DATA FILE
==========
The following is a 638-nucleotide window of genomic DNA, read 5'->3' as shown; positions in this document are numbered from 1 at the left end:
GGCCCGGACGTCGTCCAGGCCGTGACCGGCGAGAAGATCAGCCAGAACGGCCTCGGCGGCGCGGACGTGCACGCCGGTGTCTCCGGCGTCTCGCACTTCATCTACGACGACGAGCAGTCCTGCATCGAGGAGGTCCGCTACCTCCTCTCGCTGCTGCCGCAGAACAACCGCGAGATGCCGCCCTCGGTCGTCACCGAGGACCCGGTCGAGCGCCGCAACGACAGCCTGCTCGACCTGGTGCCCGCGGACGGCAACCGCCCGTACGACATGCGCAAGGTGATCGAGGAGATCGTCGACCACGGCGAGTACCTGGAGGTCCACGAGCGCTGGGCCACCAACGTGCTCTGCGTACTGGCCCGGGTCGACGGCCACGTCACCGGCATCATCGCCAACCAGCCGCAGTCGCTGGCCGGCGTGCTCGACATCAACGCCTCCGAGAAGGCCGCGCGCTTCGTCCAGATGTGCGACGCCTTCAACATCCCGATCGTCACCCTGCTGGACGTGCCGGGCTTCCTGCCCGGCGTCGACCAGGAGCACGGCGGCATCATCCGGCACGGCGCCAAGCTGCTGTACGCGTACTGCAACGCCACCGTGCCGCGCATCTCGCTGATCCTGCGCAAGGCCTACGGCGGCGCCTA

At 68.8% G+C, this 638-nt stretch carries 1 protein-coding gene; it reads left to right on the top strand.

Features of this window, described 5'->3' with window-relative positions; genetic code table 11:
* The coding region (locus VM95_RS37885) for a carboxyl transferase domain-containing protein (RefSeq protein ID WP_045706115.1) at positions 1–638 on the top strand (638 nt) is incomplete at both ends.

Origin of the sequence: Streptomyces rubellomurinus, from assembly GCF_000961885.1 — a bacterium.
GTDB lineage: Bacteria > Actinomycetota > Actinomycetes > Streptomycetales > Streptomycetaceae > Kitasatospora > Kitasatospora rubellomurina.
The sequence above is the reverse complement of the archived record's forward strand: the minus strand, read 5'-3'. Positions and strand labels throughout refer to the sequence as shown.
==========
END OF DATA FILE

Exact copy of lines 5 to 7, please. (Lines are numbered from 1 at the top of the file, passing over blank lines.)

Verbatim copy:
* The coding region (locus VM95_RS37885) for a carboxyl transferase domain-containing protein (RefSeq protein ID WP_045706115.1) at positions 1–638 on the top strand (638 nt) is incomplete at both ends.

Origin of the sequence: Streptomyces rubellomurinus, from assembly GCF_000961885.1 — a bacterium.
GTDB lineage: Bacteria > Actinomycetota > Actinomycetes > Streptomycetales > Streptomycetaceae > Kitasatospora > Kitasatospora rubellomurina.